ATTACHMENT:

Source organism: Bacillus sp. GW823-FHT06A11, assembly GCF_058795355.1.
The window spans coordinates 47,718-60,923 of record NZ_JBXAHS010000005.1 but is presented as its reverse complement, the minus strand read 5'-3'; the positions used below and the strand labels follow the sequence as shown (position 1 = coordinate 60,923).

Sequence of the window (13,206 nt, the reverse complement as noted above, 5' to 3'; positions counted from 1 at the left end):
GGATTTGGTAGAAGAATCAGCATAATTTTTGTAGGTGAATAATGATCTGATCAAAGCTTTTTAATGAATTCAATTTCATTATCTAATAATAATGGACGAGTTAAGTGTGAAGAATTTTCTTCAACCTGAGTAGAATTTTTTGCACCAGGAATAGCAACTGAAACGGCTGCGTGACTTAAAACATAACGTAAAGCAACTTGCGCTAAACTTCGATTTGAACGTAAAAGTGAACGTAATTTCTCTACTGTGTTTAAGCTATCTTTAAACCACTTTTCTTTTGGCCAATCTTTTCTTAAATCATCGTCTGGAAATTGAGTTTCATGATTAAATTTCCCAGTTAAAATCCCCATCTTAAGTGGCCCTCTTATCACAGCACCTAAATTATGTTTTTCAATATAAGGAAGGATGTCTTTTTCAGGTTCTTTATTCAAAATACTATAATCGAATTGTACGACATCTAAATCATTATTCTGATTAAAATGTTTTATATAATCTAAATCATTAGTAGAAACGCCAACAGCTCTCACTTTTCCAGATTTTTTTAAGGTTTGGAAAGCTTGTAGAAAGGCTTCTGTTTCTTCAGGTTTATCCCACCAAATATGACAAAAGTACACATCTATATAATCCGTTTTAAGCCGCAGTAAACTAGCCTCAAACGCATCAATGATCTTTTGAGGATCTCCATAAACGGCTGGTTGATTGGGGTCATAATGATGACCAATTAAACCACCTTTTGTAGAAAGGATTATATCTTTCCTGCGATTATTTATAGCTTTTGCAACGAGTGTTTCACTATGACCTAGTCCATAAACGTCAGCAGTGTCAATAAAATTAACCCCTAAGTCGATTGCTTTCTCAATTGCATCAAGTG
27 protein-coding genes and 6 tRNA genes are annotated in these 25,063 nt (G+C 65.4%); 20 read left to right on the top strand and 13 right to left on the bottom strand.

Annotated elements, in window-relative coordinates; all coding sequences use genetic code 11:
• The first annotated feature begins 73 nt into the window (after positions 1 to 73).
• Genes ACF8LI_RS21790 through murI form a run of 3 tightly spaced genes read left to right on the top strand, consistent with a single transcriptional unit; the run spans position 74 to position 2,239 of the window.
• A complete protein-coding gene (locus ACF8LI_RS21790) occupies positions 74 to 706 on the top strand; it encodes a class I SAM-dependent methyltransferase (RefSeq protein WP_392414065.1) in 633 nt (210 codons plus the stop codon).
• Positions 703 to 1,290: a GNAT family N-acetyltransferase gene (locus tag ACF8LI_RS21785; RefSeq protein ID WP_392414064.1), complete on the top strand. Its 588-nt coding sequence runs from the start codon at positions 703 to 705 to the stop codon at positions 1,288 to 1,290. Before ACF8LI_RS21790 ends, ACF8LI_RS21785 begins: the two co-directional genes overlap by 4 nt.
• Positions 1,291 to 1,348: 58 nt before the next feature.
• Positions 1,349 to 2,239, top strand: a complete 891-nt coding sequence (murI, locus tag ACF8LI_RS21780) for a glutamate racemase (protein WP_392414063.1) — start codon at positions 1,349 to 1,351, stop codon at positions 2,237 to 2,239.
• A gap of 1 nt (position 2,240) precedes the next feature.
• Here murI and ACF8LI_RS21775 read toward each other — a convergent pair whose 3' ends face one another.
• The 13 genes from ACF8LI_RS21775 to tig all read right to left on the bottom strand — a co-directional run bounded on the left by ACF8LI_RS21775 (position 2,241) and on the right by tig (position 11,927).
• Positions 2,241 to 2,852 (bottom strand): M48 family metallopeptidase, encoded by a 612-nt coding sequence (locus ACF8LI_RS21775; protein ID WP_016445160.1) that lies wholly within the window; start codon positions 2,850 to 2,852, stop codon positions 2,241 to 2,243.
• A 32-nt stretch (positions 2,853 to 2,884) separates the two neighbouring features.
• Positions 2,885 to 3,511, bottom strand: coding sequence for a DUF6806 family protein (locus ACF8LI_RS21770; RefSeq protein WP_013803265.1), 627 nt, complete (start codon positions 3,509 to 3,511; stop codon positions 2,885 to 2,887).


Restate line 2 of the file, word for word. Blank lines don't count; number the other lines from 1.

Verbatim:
The window spans coordinates 47,718-60,923 of record NZ_JBXAHS010000005.1 but is presented as its reverse complement, the minus strand read 5'-3'; the positions used below and the strand labels follow the sequence as shown (position 1 = coordinate 60,923).